Demonstration of the interface with different animation settings

Now, if the user prefers a reduced amount of animation, the panel will appear instantly.

Transition, transformation, displacement

Hidden panel (default)

To keep the panel off-screen on mobiles by default, I offset it with transform: translateX(-110vw).

Note that in addition to the normal width of the scope -100vw I additionally added 10vwto make sure that the sidebar shadow is not visible on the screen when hidden.

@media (max-width: 540px) {
  #sidenav-open {
    visibility: hidden;
    transform: translateX(-110vw);
    will-change: transform;
      transform var(--duration) var(--easeOutExpo),
      visibility 0s linear var(--duration);

Open panel

When the item #sidenav matches the pseudo-class :target, set positioning with translateX() to the standard value 0 and see how the CSS over the time set in the variable var(--duration), will displace the element from its original “hidden” position equal to -110vw to the “open” position equal to 0

@media (max-width: 540px) {
  #sidenav-open:target {
    visibility: visible;
    transform: translateX(0);
      transform var(--duration) var(--easeOutExpo);

Transition for the visibility property

Now, when the panel is out of scope, it needs to be hidden from screen readers, so that they do not transfer focus to its elements. I implemented this with a transition for the property visibilitywhich is executed when changing the pseudo-class :target

  • When opening the transition, you do not need to apply so that the immediately visible panel slides out of the screen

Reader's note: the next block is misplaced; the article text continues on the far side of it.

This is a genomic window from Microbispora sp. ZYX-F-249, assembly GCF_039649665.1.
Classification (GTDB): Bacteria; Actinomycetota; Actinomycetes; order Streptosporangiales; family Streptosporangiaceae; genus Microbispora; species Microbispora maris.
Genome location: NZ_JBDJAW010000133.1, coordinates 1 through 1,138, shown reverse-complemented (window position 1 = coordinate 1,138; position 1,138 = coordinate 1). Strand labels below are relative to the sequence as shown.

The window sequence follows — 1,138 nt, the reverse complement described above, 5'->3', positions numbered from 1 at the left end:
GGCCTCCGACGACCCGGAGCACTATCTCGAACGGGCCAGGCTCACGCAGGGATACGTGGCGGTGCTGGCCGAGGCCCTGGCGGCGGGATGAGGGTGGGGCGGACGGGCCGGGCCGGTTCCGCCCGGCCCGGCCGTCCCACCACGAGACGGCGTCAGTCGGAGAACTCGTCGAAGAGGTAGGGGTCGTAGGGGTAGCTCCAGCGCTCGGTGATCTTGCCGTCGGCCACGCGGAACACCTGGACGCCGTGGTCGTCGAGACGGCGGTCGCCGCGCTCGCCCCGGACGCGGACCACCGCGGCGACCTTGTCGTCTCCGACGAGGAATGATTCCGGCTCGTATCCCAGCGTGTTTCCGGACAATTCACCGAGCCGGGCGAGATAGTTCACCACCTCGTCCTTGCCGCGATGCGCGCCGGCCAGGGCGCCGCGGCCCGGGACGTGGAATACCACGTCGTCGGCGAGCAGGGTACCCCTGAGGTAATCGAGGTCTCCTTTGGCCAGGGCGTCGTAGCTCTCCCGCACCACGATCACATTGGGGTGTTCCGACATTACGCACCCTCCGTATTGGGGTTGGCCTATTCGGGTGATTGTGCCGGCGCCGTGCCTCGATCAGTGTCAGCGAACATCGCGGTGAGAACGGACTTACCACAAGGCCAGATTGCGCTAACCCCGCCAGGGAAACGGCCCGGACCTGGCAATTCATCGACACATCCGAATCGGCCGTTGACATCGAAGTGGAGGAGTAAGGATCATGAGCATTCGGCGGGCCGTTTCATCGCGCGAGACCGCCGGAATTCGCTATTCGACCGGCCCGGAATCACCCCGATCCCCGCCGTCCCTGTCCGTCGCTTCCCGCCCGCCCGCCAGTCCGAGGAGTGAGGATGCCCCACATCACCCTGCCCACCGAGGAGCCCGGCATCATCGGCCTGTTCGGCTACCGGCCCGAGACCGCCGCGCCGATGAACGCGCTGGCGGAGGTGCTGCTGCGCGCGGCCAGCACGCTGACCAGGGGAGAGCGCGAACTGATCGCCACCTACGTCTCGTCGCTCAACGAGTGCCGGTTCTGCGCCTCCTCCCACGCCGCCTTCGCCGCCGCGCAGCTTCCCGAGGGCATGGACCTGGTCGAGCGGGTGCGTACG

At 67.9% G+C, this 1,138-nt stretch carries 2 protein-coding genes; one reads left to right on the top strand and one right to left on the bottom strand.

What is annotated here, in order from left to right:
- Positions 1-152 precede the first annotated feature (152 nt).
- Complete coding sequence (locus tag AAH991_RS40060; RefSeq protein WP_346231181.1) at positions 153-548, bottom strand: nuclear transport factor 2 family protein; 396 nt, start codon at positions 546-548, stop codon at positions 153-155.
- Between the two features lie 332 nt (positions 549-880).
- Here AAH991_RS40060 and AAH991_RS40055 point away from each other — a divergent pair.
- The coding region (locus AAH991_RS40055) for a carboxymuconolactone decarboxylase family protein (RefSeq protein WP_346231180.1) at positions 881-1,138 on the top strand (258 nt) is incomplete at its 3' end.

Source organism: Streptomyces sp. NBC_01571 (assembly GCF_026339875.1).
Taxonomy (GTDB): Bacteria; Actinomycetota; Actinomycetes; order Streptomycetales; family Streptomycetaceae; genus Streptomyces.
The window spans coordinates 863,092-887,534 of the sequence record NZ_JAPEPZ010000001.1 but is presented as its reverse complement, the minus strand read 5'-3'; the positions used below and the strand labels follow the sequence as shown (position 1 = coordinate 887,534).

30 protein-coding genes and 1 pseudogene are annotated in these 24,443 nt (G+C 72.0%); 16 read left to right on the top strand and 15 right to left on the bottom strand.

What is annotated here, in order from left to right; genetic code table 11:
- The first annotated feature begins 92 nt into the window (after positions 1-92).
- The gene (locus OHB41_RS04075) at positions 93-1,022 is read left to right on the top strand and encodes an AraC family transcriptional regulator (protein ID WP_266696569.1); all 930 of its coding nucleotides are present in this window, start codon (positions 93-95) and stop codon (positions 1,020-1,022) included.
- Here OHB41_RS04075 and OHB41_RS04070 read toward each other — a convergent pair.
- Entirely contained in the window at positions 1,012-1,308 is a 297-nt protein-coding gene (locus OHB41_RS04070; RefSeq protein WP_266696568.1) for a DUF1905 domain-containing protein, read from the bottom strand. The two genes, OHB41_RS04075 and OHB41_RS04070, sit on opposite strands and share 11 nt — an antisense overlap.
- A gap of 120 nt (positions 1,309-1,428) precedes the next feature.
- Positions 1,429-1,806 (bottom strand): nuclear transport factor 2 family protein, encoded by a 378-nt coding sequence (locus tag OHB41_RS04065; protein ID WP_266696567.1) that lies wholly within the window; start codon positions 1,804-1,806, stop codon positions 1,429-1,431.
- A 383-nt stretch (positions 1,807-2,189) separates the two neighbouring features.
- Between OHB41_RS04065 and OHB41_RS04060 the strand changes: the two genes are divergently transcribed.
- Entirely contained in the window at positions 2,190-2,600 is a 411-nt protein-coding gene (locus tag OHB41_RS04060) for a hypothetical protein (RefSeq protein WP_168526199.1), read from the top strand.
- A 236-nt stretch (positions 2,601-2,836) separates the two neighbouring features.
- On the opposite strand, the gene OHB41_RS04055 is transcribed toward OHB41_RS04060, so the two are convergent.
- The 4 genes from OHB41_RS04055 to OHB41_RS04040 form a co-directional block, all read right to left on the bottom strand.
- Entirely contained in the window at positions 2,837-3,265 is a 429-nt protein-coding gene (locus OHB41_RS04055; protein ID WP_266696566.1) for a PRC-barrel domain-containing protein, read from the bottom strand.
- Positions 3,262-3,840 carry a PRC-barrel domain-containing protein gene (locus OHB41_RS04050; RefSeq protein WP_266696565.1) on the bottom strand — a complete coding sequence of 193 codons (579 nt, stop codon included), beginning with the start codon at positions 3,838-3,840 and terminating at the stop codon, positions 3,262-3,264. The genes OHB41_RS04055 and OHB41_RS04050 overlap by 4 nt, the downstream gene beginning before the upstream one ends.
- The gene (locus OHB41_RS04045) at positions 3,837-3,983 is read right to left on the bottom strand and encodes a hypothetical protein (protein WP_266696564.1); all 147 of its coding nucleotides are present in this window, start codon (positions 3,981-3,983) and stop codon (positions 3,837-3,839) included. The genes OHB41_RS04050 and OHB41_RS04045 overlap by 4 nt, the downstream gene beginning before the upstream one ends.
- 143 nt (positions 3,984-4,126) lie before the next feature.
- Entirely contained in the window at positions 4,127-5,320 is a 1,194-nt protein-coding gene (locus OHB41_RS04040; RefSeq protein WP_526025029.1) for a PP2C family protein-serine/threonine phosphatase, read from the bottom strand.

• When closing the panel for a property visibility you need to apply the transition, but with a delay so that it becomes invisible only after the transition is completed

Accessibility improvements


The above solution relies on URL changes to manage the state of the panel. Naturally, here you need to use the element <a>which has some advantages in terms of accessibility. Let’s complement our interactive elements with accessible captions that reflect their purpose.

<a href="#" id="sidenav-close" title="Close Menu" aria-label="Close Menu"></a>

<a href="#sidenav-open" id="sidenav-button" class="hamburger" title="Open Menu" aria-label="Open Menu">

Demonstration of interaction using the keyboard and screen reader

Our main interaction buttons now have a meaningful label for both mouse and keyboard users.

: is (: hover,: focus)

This handy pseudo-class allows us to style the states at the same time hover and focus

.hamburger:is(:hover, :focus) svg > line {
  stroke: hsl(var(--brandHSL));

Adding JavaScript

Escape to close

Button Escape on the keyboard should close the menu, right? Let’s make this opportunity happen

const sidenav = document.querySelector('#sidenav-open');

sidenav.addEventListener('keyup', event => {
  if (event.code === 'Escape') document.location.hash="";

Browser history

To prevent each opening and closing of the panel from creating a separate entry in the browser history, add the following code for the close button

<a href="#" id="sidenav-close" title="Close Menu" aria-label="Close Menu" onchange="history.go(-1)"></a>

When the panel is closed, the history entry will be deleted, as if the panel had never been opened.


The following code snippet helps us to place focus on the open and close buttons on the corresponding panel action. I want to make switching easy

sidenav.addEventListener('transitionend', e => {
  const isOpen = document.location.hash === '#sidenav-open';

      ? document.querySelector('#sidenav-close').focus()
      : document.querySelector('#sidenav-button').focus();

When the sidebar opens, focus is on the close button. When the panel is closed, the focus is on the open button. I am doing this with JavaScript, calling on an element focus()


Now you know about my approach to the implementation of this component. How would you implement it?

Similar Posts

Leave a Reply

Your email address will not be published. Required fields are marked *